In our recently launched study Digital Priorities in the New Normal, we find that 87% of organisations in the Asia Pacific have increased investments in one or more cybersecurity solutions. However, this has to be backed by a reassessment of organisations’ risk positions and a re-evaluation of data protection and compliance policies.
Get more insights on the adoption of key Cybersecurity solutions and investments through our “Market Insights and Vendor Selection” research module which is live and ongoing on the Ecosystm platform.
A complete Data Protection and Exposure Prevention suite, that works across locations, users and applications and ensures better compliance with regulations
A Unified Compliance Assurance platform that provides compliance visibility and breach mitigation across the multiple SaaS applications an organisation uses
Risk Reduction through automated remediations following both industry compliance laws and organisations’ own risk management program guidelines
Ecosystm research finds that organisations are struggling with their cybersecurity implementations, especially as the solutions get increasingly complicated to combat the complex and evolving threat environment (Figure 1). Integration with existing cybersecurity measures, and a lack of sufficiently skilled IT staff to handle the myriad needs of the multiple systems and applications, builds a strong case for automation in cybersecurity practices.
Ecosystm Principal Advisor, Alex Woerndle says, “Automation is critical in cybersecurity, given the volume of data, alerts and incidents that are being dealt with on a daily basis, globally. Automating recurrent and high-volume tasks is a critical step in getting on top of this challenge.”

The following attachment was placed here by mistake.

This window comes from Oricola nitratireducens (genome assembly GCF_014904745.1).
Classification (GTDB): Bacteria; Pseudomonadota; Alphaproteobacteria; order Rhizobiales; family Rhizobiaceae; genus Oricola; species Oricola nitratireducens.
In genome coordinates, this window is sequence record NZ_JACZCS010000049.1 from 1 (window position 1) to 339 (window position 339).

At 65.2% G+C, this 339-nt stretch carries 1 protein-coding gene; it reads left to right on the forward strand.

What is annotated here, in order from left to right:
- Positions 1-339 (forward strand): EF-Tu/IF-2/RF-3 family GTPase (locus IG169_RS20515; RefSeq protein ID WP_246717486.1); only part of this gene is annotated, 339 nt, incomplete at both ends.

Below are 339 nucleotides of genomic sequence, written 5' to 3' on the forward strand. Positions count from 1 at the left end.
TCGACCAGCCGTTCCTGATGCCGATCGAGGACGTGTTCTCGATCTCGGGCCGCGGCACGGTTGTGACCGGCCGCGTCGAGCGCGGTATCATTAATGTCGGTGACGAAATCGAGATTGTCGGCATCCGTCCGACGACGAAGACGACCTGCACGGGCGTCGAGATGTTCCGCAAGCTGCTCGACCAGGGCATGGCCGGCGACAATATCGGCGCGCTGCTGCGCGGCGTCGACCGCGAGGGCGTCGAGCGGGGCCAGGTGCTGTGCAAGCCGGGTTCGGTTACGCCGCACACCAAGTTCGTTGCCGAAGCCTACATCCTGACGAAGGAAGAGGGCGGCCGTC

Importance of Automating Cybersecurity Processes
Woerndle sees a growing role for CSPM providers for multiple reasons. “Firstly, a lot of companies are finding that they cannot be ‘fully cloud’ and as such, end up with a complex architecture spanning on-premise, private cloud environments and multiple public cloud tenancies. Secondly, due to poorly planned cloud migrations, changing priorities, differences in service requirements, cost differences and also personal preferences across multiple teams, a lot of companies end up consuming different services across multiple public cloud providers (Azure, AWS, GCP, and so on). IT teams are struggling to be experts in all aspects of the shared responsibility model and with the capabilities to secure the various services. Finally, there is a constant stream of upgrades and addition of new services team members, given the easy accessibility public cloud environments provide. CSPM solutions provide the ability to establish baselines, enforce security controls and run regular checks to ensure compliance. Doing this manually is time consuming, expensive and always three steps behind.”
Woerndle also sees further complications because of the COVID-19 crisis. “COVID-19 has shifted the world to remote working overnight. Once workers are outside of the trusted corporate network and have access to cloud resources from their home networks, additional complexity to the corporate security posture is highlighted. Depending on how organisations have prepared for this, they either maintain control of all services and applications, and the access into each, or if not prepared, open direct access to a lot of unsecured applications from potentially very unsecured networks.” In fact Zscaler has seen its stock prices rising in the aftermath of the global crisis.
However, Woerndle warns, “While the conversation certainly supports the use of CSPMs, there is a lot more to it in terms of securing home networks, identity and access management, and so on.”
Zscaler’s acquisition of CloudNeeti certainly appears to be a timely move, in the current environment when organisations are struggling with a lack of resources with the extensive knowledge to understand all private and public cloud environments. There are controls required to secure each application, resource and system within an organisation – along with the time and effort required to implement, monitor, audit and improve cybersecurity measures over time.